Technical Paper

Ion Current Comparison in Small, Fast Running Gasoline Engines for Non-Automotive Applications

2018-10-30
2018-32-0077
Small engines for non-automotive applications include 2-stroke and 4-stroke gasoline engine concepts which have a reduced number of sensors due to cost and packaging constraints. In order to cope with future emission regulations, more sophisticated engine control and monitoring becomes mandatory. Therefore, a cost-effective way has to be found to gain maximum information from the existing sensors and actuators. Due to an increasing bio-fuel share in the market, the detection of bio-fuel content is necessary to guarantee a stable combustion by adapting the injection and ignition control strategy. Meaningful information about the combustion can be retrieved from combustion chamber ion current measurements. This paper proposes a general overview of combustion process monitoring in different engine concepts by measuring the ion current during combustion.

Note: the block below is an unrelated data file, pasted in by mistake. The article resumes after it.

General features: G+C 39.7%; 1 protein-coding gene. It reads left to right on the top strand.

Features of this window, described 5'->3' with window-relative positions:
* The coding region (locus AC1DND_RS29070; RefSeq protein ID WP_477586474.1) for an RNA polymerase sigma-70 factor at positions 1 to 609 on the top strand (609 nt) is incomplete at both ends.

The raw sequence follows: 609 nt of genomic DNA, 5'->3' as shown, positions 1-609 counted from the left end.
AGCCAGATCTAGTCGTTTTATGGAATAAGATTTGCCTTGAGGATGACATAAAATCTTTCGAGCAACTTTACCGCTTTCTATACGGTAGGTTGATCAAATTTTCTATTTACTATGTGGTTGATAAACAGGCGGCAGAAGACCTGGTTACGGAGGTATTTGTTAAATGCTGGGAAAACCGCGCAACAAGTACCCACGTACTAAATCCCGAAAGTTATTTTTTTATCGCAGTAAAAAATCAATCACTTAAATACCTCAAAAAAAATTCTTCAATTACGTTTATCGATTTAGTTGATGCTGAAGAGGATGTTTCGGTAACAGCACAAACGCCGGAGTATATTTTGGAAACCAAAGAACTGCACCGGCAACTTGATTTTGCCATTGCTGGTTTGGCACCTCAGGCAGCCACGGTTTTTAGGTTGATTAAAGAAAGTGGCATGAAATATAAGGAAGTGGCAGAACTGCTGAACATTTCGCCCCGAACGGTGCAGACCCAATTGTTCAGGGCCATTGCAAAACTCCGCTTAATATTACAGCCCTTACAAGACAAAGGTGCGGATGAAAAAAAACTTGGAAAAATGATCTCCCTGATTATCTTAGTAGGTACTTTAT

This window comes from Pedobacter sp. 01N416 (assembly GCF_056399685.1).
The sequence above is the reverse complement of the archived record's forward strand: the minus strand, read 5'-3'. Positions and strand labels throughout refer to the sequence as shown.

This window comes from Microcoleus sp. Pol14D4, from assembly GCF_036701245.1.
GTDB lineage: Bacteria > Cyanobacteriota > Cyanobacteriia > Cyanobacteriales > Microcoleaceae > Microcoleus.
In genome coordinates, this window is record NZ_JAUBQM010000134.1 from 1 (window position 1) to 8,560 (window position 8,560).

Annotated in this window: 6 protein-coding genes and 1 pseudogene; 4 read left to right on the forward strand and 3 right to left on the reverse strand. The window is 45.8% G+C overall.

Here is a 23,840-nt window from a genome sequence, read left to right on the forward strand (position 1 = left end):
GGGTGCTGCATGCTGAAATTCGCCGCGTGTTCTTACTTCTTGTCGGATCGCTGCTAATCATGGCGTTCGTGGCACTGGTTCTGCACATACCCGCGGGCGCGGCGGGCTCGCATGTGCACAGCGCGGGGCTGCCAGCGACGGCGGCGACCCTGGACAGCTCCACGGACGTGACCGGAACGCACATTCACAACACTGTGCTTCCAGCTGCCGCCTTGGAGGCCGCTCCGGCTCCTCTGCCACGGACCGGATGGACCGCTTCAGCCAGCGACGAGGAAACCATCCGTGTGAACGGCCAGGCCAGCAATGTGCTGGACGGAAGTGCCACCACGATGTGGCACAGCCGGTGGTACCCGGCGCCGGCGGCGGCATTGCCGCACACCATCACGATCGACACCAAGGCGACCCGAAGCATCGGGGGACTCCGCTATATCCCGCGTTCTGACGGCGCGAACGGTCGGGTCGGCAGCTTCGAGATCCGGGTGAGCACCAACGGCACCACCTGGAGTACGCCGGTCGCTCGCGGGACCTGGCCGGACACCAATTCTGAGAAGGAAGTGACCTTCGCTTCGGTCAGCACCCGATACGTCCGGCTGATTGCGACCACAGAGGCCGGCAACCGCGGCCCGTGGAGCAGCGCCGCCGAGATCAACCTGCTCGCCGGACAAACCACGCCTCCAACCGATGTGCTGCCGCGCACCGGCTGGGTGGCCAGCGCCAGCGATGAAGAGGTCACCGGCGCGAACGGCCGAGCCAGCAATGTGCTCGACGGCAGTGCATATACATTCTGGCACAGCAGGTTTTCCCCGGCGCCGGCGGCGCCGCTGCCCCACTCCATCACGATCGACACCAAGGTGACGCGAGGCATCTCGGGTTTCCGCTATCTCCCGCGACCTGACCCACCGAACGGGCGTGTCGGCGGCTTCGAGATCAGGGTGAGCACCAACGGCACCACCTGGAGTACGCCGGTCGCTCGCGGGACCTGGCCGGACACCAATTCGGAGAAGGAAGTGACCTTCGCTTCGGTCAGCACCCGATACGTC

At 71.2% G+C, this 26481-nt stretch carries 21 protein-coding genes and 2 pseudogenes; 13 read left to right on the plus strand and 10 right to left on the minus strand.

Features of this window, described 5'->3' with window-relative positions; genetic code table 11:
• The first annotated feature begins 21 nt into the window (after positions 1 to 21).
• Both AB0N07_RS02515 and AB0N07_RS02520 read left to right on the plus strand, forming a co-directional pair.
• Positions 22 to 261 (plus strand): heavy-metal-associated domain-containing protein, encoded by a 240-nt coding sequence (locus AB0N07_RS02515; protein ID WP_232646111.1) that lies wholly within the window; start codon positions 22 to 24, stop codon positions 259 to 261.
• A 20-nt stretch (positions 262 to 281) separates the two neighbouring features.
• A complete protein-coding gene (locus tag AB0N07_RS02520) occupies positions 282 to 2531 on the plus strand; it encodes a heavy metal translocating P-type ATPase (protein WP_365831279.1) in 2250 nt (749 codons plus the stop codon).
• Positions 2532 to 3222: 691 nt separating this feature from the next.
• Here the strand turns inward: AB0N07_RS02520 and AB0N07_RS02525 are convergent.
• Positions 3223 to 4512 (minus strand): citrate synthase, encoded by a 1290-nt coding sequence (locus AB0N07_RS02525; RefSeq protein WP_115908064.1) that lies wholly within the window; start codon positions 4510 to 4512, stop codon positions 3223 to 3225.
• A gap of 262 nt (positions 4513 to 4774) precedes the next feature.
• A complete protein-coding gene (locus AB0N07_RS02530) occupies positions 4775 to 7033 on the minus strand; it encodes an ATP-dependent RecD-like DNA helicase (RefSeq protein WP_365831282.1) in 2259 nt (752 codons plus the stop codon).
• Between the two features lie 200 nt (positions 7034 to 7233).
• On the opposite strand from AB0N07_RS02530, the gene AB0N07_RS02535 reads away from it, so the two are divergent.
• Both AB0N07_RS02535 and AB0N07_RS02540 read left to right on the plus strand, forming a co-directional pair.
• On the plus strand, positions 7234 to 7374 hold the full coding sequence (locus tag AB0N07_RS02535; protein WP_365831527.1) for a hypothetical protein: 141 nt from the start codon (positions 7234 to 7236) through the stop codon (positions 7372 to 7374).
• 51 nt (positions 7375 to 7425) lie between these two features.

Technical Paper

Overview of Different Gas Exchange Concepts for Two-Stroke Engines

2018-10-30
2018-32-0041
The concept of a loop scavenged two-stroke engine, controlling the intake and exhaust port by the moving piston, is a proven way to realize a simple and cheap combustion engine. But without any additional control elements for the gas exchange this concept quickly reaches its limits for current emission regulations. In order to fulfil more stringent emission and fuel consumption limits with a two-stroke engine, one of the most important measures is to avoid scavenging losses of fuel and oil. Additionally, it is necessary to follow a lambda = 1 concept for a 3-way exhaust gas after-treatment. Therefore, using internal mixture preparation systems in combination with different concepts to control the gas exchange process, the two-stroke engine could become a choice for automotive applications, especially as a Range Extender in a Plugin Hybrid Electric Vehicle (PHEV).